While a magnesium and sodium chlorides anolyte and sodium chloride plus titanium subchloride catholyte sysassesses tern are particularly effective and preferred for use herein as immiscible, fused molten salts for electrowinning titanium, other forms of halide salts or mixtures, including chlorides, bromides and iodides of sodium and magnesium are also contemplated for use. Similarly, halides of the type just mentioned of alkali metals (sodium, potassium, lithium) generally and of magnesium and the alkaline earth metals (barium, calcium, strontium) can also be used. Preferably, the same salt-forming halogen element is present in each of the compounds forming the fused salt system. While the diand tri-subchlorides of titanium are preferred for use, titanium subiodides and bromides, such as TiBr Til etc., are also contemplated as useful. Anolytes which are more dense than the catholyte are also considered to be operably useful with proper consideration being given for the collection of the anode halogen product. For example, the anode section can be disposed in a suitable sidearm in association with the cell, or a suitable immersed launder can be provided for collecting the anode product gas.
By this invention an eflicient and economic electrolytic system to produce titanium metal is provided wherein a simple type cell can be utilized without recourse to an electrolyte separation diaphragm. The immiscibility barrier serves the function of a diaphragm without the attendant serious drawbacks present in diaphragm employments. The anode and cathode products of the electrolysis are held separate from each other; the electrolyte is not contaminated by materials present in a diaphragm; and the electrical path is not greatly lengthened.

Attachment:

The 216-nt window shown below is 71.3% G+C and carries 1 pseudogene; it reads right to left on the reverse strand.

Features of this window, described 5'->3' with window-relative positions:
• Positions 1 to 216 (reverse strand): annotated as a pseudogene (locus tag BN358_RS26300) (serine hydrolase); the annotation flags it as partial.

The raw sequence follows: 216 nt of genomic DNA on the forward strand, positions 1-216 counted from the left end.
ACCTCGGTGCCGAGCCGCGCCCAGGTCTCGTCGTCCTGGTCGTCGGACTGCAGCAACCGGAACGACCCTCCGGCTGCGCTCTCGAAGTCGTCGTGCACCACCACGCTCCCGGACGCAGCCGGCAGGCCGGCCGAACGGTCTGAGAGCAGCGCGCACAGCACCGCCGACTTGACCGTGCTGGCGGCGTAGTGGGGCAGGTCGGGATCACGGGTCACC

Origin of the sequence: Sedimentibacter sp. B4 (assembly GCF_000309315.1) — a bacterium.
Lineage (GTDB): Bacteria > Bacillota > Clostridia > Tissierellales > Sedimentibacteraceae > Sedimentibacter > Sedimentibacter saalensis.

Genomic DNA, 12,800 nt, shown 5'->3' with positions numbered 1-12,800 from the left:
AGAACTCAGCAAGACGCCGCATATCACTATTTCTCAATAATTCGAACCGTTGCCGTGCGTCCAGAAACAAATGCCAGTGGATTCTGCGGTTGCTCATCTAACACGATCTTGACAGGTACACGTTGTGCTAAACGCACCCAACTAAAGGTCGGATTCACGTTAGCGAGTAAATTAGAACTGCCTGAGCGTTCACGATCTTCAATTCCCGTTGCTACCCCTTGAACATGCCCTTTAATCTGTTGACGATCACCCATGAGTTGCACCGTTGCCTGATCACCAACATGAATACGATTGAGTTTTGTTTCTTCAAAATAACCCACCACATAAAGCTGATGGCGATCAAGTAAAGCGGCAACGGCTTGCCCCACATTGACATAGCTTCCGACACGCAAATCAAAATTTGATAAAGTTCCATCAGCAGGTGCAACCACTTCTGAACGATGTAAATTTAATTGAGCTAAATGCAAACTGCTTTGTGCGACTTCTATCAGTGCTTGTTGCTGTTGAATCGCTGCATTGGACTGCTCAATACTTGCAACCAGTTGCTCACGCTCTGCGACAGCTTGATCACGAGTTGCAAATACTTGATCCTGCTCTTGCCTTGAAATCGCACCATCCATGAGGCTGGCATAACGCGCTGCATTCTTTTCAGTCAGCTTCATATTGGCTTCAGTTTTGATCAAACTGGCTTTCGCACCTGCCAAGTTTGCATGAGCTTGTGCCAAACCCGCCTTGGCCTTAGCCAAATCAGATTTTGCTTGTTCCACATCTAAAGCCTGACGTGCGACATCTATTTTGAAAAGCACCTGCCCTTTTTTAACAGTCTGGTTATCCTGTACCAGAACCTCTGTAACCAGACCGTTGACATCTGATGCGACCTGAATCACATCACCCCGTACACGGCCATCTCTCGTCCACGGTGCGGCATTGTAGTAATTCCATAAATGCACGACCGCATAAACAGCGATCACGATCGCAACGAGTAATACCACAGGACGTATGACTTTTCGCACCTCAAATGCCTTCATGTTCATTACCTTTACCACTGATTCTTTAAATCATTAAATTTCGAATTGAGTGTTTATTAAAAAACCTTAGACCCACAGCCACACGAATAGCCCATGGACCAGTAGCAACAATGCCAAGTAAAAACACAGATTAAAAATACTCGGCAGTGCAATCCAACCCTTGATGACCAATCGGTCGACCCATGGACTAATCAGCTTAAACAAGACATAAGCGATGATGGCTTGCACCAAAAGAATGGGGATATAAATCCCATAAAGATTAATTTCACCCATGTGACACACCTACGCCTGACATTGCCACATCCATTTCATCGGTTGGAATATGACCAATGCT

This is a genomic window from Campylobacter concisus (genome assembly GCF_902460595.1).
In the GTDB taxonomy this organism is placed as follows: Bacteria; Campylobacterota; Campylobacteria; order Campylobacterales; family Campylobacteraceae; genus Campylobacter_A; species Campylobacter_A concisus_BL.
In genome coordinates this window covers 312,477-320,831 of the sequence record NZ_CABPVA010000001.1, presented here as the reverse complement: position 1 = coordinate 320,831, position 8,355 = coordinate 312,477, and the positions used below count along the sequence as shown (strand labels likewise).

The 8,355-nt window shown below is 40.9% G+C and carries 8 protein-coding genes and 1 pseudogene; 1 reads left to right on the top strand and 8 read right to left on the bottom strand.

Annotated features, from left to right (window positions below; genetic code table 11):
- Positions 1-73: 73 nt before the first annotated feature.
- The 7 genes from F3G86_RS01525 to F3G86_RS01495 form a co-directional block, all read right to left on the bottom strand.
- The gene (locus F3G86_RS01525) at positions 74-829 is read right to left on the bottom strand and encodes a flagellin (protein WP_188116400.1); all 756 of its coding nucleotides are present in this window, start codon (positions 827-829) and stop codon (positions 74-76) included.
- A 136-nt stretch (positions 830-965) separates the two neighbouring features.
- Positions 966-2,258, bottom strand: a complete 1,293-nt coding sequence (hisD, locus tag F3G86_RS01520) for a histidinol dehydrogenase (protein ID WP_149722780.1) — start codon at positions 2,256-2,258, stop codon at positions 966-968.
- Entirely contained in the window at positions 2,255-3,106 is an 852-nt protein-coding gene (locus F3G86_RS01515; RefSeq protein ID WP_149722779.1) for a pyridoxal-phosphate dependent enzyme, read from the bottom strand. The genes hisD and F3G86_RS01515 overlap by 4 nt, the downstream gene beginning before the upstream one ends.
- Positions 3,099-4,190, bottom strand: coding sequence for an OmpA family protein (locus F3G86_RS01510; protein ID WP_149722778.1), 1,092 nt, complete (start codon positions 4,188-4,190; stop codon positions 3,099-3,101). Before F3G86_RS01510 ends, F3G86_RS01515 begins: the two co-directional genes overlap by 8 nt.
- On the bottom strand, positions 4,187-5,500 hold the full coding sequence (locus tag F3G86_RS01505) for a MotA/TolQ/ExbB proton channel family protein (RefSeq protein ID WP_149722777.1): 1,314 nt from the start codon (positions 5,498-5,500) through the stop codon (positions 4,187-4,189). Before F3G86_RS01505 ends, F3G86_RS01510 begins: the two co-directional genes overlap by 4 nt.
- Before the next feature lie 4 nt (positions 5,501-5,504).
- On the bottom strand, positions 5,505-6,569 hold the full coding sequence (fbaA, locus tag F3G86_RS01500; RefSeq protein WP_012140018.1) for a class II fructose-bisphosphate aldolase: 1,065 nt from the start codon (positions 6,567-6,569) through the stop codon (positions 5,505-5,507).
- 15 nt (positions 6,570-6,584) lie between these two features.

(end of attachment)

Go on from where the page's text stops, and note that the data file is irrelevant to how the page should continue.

I claim as my invention:
1. A process for preparing titanium metal which comprises electrolyzing with an inert anode and a metal cathode a separate fused salt anolyte layer which is substantially free of titanium :subhalides and consists essentially of an alkali metal halide and alkaline earth metal halide mixture, said anolyte being immiscible in, forming an interface between, and different in density from a separate layer of a fused catholyte employed in the process consisting essentially of a salt solution of a subhalide of titanium in a halide selected from the group consisting of an alkali and alkaline earth metal, maintaining said salt layers at temperatures ranging from 450 C. to about 750 C., said anode in separate contact with said anolyte and said cathode in separate contact with said catholyte, and separately recovering the anode and cathode electrolytic deposition products.
2. A process for preparing titanium metal which comprises electrolyzing with an inert anode and a metal cathode a separate fused salt anolyte layer which is substantially free of titanium subchlorides and consists essentially of an alkali met-a1 chloride and alkaline earth metal chloride mixture, said anolyte being immiscible in, forming an interface between, and different in density from a separate layer of a fused catholyte employed in the process consisting essentially of a salt solution of a subchloride of titanium in a chloride selected from the group consisting of an alkali and alkaline earth metal, maintaining said salt layers at temperatures ranging from 450 C. to about 750 C., said anode in separate contact with said anolyte and said cathode in separate contact with said catholyte, and separately recovering the anode and cathode electrolytic deposition products.